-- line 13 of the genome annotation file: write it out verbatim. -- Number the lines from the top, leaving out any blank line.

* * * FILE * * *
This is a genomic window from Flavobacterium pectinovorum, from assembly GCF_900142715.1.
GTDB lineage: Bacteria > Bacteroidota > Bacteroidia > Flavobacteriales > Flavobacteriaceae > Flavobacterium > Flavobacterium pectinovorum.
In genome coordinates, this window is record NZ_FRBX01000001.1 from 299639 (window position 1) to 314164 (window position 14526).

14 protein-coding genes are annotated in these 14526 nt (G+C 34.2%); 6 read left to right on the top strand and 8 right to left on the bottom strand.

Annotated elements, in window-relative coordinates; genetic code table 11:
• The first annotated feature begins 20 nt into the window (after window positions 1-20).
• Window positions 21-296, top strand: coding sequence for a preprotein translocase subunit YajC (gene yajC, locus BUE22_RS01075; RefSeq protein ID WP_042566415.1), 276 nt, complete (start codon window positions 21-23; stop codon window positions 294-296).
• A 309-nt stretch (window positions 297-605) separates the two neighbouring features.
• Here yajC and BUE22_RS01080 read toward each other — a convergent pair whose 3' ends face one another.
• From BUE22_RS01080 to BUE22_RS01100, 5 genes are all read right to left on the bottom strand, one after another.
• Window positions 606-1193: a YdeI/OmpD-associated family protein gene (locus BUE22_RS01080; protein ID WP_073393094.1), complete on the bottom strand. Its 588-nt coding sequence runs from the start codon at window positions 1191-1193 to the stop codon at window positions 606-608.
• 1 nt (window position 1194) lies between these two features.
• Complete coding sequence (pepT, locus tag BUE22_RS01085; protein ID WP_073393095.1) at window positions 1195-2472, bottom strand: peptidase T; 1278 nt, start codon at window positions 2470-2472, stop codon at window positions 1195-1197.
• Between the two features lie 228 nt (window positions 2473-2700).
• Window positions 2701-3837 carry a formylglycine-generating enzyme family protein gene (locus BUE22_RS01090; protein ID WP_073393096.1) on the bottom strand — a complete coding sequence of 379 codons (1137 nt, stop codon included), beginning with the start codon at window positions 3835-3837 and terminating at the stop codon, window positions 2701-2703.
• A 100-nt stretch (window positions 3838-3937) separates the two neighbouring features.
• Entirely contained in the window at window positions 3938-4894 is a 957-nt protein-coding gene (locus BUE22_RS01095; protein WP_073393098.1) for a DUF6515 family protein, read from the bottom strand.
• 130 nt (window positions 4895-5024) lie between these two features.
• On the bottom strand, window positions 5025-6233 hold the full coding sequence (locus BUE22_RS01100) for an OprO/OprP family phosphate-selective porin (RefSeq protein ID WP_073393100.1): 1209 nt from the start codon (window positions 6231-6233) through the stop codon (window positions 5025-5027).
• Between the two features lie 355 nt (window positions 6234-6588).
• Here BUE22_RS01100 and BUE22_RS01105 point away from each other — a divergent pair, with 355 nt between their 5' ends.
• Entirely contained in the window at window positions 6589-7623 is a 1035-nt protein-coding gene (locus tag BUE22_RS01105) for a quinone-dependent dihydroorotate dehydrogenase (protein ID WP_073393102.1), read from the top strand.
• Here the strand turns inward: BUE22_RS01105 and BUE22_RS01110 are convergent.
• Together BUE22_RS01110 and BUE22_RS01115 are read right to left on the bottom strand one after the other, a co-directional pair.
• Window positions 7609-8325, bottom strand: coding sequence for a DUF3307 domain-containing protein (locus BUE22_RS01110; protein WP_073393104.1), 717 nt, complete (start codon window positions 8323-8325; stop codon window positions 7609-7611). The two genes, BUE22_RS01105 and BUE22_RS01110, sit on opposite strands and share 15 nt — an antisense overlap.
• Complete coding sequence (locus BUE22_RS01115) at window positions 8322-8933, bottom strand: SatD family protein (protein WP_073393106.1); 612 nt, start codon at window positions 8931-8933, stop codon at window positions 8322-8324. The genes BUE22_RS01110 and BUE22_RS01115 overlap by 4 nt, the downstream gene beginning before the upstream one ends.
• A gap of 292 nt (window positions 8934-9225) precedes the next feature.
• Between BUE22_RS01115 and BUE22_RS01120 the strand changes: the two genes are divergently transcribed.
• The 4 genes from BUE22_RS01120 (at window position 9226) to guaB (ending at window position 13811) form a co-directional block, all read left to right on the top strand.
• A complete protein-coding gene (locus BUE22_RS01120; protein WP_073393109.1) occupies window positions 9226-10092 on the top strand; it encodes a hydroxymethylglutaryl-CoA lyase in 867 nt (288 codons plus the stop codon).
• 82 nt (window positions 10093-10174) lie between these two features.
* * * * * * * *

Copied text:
• Complete coding sequence (pepT, locus tag BUE22_RS01085; protein ID WP_073393095.1) at window positions 1195-2472, bottom strand: peptidase T; 1278 nt, start codon at window positions 2470-2472, stop codon at window positions 1195-1197.